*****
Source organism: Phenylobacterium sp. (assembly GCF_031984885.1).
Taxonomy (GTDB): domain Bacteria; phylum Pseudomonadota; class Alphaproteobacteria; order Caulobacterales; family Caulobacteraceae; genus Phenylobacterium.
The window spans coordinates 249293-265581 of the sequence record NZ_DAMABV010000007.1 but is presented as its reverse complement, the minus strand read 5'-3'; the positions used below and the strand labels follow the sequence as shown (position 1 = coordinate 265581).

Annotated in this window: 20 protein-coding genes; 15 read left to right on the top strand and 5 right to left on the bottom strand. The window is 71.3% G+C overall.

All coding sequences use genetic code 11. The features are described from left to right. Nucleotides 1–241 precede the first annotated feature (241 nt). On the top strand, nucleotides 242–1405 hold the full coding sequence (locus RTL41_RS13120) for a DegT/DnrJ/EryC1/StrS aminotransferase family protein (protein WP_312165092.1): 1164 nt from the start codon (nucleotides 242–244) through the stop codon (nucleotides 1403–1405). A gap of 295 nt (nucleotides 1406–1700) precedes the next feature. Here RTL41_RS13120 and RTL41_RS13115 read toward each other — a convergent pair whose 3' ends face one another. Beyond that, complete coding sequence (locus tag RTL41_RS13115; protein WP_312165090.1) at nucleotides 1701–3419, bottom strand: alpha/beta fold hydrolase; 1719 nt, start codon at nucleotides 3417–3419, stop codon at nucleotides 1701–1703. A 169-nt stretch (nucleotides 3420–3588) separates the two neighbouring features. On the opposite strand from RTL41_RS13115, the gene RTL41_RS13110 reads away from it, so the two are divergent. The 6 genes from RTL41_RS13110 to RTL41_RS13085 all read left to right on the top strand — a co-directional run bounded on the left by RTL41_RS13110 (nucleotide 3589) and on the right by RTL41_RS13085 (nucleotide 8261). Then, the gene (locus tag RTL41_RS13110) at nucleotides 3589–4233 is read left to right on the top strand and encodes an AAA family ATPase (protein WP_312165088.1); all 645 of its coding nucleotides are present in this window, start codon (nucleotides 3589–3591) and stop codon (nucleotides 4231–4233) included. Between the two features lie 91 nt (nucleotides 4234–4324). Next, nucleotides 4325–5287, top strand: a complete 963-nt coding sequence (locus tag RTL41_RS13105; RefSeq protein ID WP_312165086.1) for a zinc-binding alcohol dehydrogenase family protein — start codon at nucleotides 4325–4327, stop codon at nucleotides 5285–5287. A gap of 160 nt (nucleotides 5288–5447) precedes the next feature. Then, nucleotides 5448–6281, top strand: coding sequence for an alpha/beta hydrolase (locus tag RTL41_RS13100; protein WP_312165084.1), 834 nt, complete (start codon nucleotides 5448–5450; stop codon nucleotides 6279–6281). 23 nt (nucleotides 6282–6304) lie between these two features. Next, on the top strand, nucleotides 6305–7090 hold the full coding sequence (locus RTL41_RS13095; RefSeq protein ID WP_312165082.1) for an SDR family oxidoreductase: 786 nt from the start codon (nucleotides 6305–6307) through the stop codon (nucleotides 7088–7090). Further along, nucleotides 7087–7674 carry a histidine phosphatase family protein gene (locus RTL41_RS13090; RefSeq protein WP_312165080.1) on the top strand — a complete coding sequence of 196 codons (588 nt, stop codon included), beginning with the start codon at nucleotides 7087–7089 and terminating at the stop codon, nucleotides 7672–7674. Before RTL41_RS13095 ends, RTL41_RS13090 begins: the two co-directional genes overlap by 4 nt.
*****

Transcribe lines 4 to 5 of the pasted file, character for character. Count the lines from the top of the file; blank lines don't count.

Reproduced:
Annotated in this window: 20 protein-coding genes; 15 read left to right on the top strand and 5 right to left on the bottom strand. The window is 71.3% G+C overall.

All coding sequences use genetic code 11. The features are described from left to right. Nucleotides 1–241 precede the first annotated feature (241 nt). On the top strand, nucleotides 242–1405 hold the full coding sequence (locus RTL41_RS13120) for a DegT/DnrJ/EryC1/StrS aminotransferase family protein (protein WP_312165092.1): 1164 nt from the start codon (nucleotides 242–244) through the stop codon (nucleotides 1403–1405). A gap of 295 nt (nucleotides 1406–1700) precedes the next feature. Here RTL41_RS13120 and RTL41_RS13115 read toward each other — a convergent pair whose 3' ends face one another. Beyond that, complete coding sequence (locus tag RTL41_RS13115; protein WP_312165090.1) at nucleotides 1701–3419, bottom strand: alpha/beta fold hydrolase; 1719 nt, start codon at nucleotides 3417–3419, stop codon at nucleotides 1701–1703. A 169-nt stretch (nucleotides 3420–3588) separates the two neighbouring features. On the opposite strand from RTL41_RS13115, the gene RTL41_RS13110 reads away from it, so the two are divergent. The 6 genes from RTL41_RS13110 to RTL41_RS13085 all read left to right on the top strand — a co-directional run bounded on the left by RTL41_RS13110 (nucleotide 3589) and on the right by RTL41_RS13085 (nucleotide 8261). Then, the gene (locus tag RTL41_RS13110) at nucleotides 3589–4233 is read left to right on the top strand and encodes an AAA family ATPase (protein WP_312165088.1); all 645 of its coding nucleotides are present in this window, start codon (nucleotides 3589–3591) and stop codon (nucleotides 4231–4233) included. Between the two features lie 91 nt (nucleotides 4234–4324). Next, nucleotides 4325–5287, top strand: a complete 963-nt coding sequence (locus tag RTL41_RS13105; RefSeq protein ID WP_312165086.1) for a zinc-binding alcohol dehydrogenase family protein — start codon at nucleotides 4325–4327, stop codon at nucleotides 5285–5287. A gap of 160 nt (nucleotides 5288–5447) precedes the next feature. Then, nucleotides 5448–6281, top strand: coding sequence for an alpha/beta hydrolase (locus tag RTL41_RS13100; protein WP_312165084.1), 834 nt, complete (start codon nucleotides 5448–5450; stop codon nucleotides 6279–6281). 23 nt (nucleotides 6282–6304) lie between these two features. Next, on the top strand, nucleotides 6305–7090 hold the full coding sequence (locus RTL41_RS13095; RefSeq protein ID WP_312165082.1) for an SDR family oxidoreductase: 786 nt from the start codon (nucleotides 6305–6307) through the stop codon (nucleotides 7088–7090). Further along, nucleotides 7087–7674 carry a histidine phosphatase family protein gene (locus RTL41_RS13090; RefSeq protein WP_312165080.1) on the top strand — a complete coding sequence of 196 codons (588 nt, stop codon included), beginning with the start codon at nucleotides 7087–7089 and terminating at the stop codon, nucleotides 7672–7674. Before RTL41_RS13095 ends, RTL41_RS13090 begins: the two co-directional genes overlap by 4 nt.